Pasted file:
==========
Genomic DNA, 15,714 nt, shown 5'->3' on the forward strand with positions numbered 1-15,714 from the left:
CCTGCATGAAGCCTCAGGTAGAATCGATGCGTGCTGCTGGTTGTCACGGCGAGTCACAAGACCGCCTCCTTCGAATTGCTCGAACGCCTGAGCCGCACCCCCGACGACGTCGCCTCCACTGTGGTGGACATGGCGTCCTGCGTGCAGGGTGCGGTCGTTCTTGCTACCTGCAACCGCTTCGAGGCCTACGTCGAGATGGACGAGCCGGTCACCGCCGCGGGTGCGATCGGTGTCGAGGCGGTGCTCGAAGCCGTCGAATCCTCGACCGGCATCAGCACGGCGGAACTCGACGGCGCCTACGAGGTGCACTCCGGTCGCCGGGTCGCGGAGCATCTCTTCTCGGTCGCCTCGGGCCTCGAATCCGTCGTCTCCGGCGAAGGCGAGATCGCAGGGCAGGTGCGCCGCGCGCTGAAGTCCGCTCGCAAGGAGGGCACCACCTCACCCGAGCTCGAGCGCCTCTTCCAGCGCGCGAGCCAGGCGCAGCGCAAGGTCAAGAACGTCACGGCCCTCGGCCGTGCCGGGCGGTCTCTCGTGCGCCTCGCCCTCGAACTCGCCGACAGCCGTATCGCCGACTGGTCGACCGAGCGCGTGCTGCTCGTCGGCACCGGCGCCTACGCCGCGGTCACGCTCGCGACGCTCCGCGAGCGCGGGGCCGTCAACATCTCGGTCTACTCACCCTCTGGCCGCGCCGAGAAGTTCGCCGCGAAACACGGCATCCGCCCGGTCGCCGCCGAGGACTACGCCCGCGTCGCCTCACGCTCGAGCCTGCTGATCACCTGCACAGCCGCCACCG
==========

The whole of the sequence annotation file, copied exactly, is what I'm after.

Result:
Genomic DNA, 15,714 nt, shown 5'->3' on the forward strand with positions numbered 1-15,714 from the left:
CCTGCATGAAGCCTCAGGTAGAATCGATGCGTGCTGCTGGTTGTCACGGCGAGTCACAAGACCGCCTCCTTCGAATTGCTCGAACGCCTGAGCCGCACCCCCGACGACGTCGCCTCCACTGTGGTGGACATGGCGTCCTGCGTGCAGGGTGCGGTCGTTCTTGCTACCTGCAACCGCTTCGAGGCCTACGTCGAGATGGACGAGCCGGTCACCGCCGCGGGTGCGATCGGTGTCGAGGCGGTGCTCGAAGCCGTCGAATCCTCGACCGGCATCAGCACGGCGGAACTCGACGGCGCCTACGAGGTGCACTCCGGTCGCCGGGTCGCGGAGCATCTCTTCTCGGTCGCCTCGGGCCTCGAATCCGTCGTCTCCGGCGAAGGCGAGATCGCAGGGCAGGTGCGCCGCGCGCTGAAGTCCGCTCGCAAGGAGGGCACCACCTCACCCGAGCTCGAGCGCCTCTTCCAGCGCGCGAGCCAGGCGCAGCGCAAGGTCAAGAACGTCACGGCCCTCGGCCGTGCCGGGCGGTCTCTCGTGCGCCTCGCCCTCGAACTCGCCGACAGCCGTATCGCCGACTGGTCGACCGAGCGCGTGCTGCTCGTCGGCACCGGCGCCTACGCCGCGGTCACGCTCGCGACGCTCCGCGAGCGCGGGGCCGTCAACATCTCGGTCTACTCACCCTCTGGCCGCGCCGAGAAGTTCGCCGCGAAACACGGCATCCGCCCGGTCGCCGCCGAGGACTACGCCCGCGTCGCCTCACGCTCGAGCCTGCTGATCACCTGCACAGCCGCCACCG